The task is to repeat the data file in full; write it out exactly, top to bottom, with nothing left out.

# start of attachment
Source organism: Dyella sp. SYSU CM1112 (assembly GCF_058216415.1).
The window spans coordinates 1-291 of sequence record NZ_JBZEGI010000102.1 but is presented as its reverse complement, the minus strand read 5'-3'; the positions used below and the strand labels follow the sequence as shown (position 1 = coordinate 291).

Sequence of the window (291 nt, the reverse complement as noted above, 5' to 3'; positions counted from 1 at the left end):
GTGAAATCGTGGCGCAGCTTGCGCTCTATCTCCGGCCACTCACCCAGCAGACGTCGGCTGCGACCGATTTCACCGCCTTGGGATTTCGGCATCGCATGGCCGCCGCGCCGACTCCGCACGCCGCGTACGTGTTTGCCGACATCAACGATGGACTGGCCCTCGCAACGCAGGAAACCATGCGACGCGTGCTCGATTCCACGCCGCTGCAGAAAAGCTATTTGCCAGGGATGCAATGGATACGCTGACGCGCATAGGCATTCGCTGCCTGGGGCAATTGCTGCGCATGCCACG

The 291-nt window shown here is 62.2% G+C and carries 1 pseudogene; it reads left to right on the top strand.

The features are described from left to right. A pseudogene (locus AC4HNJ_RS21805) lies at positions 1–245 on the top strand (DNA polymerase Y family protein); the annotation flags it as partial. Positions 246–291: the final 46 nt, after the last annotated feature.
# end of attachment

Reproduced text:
Source organism: Dyella sp. SYSU CM1112 (assembly GCF_058216415.1).
The window spans coordinates 1-291 of sequence record NZ_JBZEGI010000102.1 but is presented as its reverse complement, the minus strand read 5'-3'; the positions used below and the strand labels follow the sequence as shown (position 1 = coordinate 291).

Sequence of the window (291 nt, the reverse complement as noted above, 5' to 3'; positions counted from 1 at the left end):
GTGAAATCGTGGCGCAGCTTGCGCTCTATCTCCGGCCACTCACCCAGCAGACGTCGGCTGCGACCGATTTCACCGCCTTGGGATTTCGGCATCGCATGGCCGCCGCGCCGACTCCGCACGCCGCGTACGTGTTTGCCGACATCAACGATGGACTGGCCCTCGCAACGCAGGAAACCATGCGACGCGTGCTCGATTCCACGCCGCTGCAGAAAAGCTATTTGCCAGGGATGCAATGGATACGCTGACGCGCATAGGCATTCGCTGCCTGGGGCAATTGCTGCGCATGCCACG

The 291-nt window shown here is 62.2% G+C and carries 1 pseudogene; it reads left to right on the top strand.

The features are described from left to right. A pseudogene (locus AC4HNJ_RS21805) lies at positions 1–245 on the top strand (DNA polymerase Y family protein); the annotation flags it as partial. Positions 246–291: the final 46 nt, after the last annotated feature.